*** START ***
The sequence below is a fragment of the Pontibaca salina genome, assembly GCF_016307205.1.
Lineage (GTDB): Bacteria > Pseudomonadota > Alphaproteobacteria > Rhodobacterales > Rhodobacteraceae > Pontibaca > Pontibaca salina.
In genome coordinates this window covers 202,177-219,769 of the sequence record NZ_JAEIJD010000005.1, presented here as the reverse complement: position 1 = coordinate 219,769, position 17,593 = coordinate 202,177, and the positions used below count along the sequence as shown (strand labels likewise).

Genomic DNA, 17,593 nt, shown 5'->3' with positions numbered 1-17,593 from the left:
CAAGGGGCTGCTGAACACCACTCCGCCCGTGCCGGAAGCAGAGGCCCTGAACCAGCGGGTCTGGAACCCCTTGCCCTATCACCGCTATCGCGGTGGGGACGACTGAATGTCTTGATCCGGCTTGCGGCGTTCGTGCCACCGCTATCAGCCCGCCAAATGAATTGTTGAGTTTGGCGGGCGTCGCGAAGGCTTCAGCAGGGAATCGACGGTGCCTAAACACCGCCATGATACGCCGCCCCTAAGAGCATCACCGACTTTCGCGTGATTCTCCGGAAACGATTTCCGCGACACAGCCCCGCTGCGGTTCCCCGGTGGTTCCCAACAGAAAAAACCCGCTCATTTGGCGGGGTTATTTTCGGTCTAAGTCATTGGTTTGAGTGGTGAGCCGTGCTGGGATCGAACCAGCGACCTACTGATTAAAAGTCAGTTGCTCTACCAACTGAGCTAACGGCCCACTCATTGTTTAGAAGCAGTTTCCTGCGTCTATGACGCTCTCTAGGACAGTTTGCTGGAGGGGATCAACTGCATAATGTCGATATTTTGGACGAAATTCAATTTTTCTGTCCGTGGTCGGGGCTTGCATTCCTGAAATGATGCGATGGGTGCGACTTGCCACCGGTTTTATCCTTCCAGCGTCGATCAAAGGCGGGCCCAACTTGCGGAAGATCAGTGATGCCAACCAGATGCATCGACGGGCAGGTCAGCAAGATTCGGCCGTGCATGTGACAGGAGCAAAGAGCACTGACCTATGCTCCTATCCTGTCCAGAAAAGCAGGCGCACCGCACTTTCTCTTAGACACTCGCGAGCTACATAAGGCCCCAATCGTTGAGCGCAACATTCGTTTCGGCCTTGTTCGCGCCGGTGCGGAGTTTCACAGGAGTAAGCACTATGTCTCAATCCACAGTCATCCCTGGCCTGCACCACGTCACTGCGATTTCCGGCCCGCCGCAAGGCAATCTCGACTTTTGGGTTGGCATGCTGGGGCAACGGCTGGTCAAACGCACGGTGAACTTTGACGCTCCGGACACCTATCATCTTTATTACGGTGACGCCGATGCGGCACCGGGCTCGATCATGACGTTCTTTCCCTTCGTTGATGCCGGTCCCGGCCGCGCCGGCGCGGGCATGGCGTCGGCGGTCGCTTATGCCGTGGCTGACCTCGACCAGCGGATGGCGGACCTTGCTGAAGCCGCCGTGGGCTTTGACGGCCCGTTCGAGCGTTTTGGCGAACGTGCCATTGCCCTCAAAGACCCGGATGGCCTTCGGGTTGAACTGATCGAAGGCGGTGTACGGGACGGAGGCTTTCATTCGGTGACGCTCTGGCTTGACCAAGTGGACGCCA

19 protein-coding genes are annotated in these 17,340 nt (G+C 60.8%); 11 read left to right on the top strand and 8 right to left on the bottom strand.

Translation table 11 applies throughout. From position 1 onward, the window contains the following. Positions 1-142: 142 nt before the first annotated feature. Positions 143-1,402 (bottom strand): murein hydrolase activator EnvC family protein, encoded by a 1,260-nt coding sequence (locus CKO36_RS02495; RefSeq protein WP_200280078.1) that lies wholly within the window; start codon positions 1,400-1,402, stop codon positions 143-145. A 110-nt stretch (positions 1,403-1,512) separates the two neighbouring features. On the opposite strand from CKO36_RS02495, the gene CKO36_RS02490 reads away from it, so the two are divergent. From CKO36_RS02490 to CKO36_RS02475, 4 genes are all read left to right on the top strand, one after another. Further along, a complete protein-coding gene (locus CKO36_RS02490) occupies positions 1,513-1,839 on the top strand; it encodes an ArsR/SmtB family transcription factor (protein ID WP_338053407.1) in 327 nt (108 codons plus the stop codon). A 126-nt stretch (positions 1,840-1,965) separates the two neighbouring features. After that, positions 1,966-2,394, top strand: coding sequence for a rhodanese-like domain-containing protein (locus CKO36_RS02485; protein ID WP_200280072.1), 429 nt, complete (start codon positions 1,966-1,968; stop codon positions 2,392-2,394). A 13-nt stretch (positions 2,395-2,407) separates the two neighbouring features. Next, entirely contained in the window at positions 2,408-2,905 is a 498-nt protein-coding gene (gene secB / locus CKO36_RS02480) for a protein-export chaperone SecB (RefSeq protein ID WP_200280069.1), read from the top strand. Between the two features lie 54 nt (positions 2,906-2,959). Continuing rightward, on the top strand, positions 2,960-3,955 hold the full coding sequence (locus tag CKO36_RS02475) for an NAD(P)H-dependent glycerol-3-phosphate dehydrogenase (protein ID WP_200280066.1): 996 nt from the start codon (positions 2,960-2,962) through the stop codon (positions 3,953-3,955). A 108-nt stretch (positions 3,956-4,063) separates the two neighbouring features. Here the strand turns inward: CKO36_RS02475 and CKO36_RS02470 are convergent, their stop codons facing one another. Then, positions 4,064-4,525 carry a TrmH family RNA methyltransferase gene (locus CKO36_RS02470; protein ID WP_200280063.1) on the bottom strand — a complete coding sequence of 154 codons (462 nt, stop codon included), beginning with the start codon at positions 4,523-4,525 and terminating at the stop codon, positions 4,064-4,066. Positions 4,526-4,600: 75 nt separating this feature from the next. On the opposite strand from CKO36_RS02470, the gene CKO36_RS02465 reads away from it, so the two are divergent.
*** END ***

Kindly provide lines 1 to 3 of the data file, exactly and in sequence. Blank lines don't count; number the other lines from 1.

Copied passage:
The sequence below is a fragment of the Pontibaca salina genome, assembly GCF_016307205.1.
Lineage (GTDB): Bacteria > Pseudomonadota > Alphaproteobacteria > Rhodobacterales > Rhodobacteraceae > Pontibaca > Pontibaca salina.
In genome coordinates this window covers 202,177-219,769 of the sequence record NZ_JAEIJD010000005.1, presented here as the reverse complement: position 1 = coordinate 219,769, position 17,593 = coordinate 202,177, and the positions used below count along the sequence as shown (strand labels likewise).